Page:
Getting yourself formally schooled in unmanned vehicle aerial systems (UAS) is getting easier – and cheaper – all the time. This week, a college in Dayton, Ohio, awarded its first Bachelor of Applied Science degrees to drone-educated graduates.
Reading, writing, rotors
Though many four-year universities offer courses and degrees in UAS, Dayton’s Sinclair is among the far smaller number of community colleges providing full BA diplomas in the discipline in just two. Sinclair’s BA courses cover topics particular to drone building, operation, and regulation, as well as aviation technology/professional pilot curricula that airlines require.
As such, holders of those Sinclair degrees have an even broader range of employment possibilities to choose from. Mugisha Kamana, UAS BA grad originally from Rwanda, told the local Dayton Daily News he plans to now embark on a career in aviation. By contrast, Preston Moore says he earned his diploma to pilot drones as a means of featuring properties he’ll handle as a realtor.
Sinclair launched its UAS program following a 2017 Ohio law change permitting community and technical colleges to seek approval for offering bachelor’s degrees. In 2019 the school’s National UAS Training and Certification Center formed a partnership with Elizabeth City State University in North Carolina to improve drone research and training. The joint program involves in person and remote UAV training classes, simulated drone operation, and live flights.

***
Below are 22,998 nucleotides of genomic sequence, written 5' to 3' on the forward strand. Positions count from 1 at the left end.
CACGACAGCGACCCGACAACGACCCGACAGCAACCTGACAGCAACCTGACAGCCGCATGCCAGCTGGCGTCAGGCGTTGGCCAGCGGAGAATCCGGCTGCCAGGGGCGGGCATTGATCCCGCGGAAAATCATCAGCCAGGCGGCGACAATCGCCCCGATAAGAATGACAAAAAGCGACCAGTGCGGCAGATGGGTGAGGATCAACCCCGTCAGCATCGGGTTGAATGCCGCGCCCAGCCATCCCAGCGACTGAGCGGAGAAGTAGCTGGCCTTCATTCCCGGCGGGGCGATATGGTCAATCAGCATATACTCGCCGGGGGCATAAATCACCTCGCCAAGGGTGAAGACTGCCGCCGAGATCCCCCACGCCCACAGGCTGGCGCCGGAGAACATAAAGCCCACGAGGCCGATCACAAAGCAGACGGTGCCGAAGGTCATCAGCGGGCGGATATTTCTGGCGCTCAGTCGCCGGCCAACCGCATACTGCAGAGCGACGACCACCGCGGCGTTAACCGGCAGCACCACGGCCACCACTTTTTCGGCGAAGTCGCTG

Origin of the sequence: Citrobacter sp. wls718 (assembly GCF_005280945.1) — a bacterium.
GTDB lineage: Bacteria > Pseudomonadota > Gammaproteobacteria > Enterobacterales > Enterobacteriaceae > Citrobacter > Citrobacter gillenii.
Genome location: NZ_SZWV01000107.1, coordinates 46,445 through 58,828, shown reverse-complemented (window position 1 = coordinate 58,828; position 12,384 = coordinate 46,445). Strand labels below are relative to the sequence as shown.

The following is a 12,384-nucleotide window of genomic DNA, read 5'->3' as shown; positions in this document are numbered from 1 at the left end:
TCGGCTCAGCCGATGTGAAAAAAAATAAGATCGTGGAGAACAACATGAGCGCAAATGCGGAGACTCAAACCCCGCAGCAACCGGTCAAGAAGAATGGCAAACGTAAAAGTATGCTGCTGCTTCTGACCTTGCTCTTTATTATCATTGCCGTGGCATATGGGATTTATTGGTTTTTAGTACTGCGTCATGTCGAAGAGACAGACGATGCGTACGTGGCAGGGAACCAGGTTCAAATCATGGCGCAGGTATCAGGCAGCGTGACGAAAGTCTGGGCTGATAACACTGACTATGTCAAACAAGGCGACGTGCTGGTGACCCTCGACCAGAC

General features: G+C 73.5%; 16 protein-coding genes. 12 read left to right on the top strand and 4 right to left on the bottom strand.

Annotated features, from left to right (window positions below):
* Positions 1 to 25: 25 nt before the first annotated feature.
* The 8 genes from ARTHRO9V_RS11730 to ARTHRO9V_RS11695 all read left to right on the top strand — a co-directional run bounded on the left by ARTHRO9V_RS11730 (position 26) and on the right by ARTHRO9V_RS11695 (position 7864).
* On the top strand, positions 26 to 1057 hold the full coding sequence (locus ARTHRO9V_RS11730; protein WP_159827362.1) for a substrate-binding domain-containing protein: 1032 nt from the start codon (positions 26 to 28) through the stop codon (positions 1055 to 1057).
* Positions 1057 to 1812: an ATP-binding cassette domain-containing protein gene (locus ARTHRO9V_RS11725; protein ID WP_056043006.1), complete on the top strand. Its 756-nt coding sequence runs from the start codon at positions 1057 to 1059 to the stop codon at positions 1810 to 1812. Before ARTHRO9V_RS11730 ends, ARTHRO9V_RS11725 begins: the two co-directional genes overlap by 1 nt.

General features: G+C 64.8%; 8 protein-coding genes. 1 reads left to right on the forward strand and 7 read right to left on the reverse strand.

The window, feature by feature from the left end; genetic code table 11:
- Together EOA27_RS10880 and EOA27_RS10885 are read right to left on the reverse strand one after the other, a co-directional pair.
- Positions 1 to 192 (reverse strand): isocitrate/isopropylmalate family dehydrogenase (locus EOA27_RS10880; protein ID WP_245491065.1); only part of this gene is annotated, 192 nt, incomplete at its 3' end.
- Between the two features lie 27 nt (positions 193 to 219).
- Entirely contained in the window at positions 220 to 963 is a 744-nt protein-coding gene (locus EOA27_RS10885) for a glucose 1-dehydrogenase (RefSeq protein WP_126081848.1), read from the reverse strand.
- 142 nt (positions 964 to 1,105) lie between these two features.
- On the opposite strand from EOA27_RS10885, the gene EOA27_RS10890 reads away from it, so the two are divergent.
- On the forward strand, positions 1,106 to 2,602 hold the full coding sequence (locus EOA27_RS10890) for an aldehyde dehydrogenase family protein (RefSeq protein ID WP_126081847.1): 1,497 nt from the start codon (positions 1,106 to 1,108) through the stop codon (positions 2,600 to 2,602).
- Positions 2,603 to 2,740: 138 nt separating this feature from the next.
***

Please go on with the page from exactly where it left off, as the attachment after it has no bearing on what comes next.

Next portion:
Higher UAS education – maybe soon for free
Given Dayton’s repute as the Wright brothers’ hometown, Sinclair’s enthusiasm for flying craft may only be logical. Yet it isn’t the only smaller school in the country that has started providing UAS providing, or offering, other forms of training.
South Arkansas Community College will offer drone instruction in June to prepare students for the Federal Aviation Administration’s remote pilot test. The sessions will be run by Unmanned Aerial Solutions of Arkansas, and cover regulations, airspace, weather, performance, and operation.
Sinclair grads say one appeal of authorized community college UAS BAs is the ability to obtain the degree in half the time far more expensive four-year universities require while students pursue other, outside coursework. Virtually all businesses in drone-centered and aviation activity consider the diplomas equal, regardless of the time needed to earn them.
Better still, under President Joe Biden’s American Families Plan, tuition for completing UAS programs at community colleges may soon be paid for by the government.
Photo: Dayton Business Journal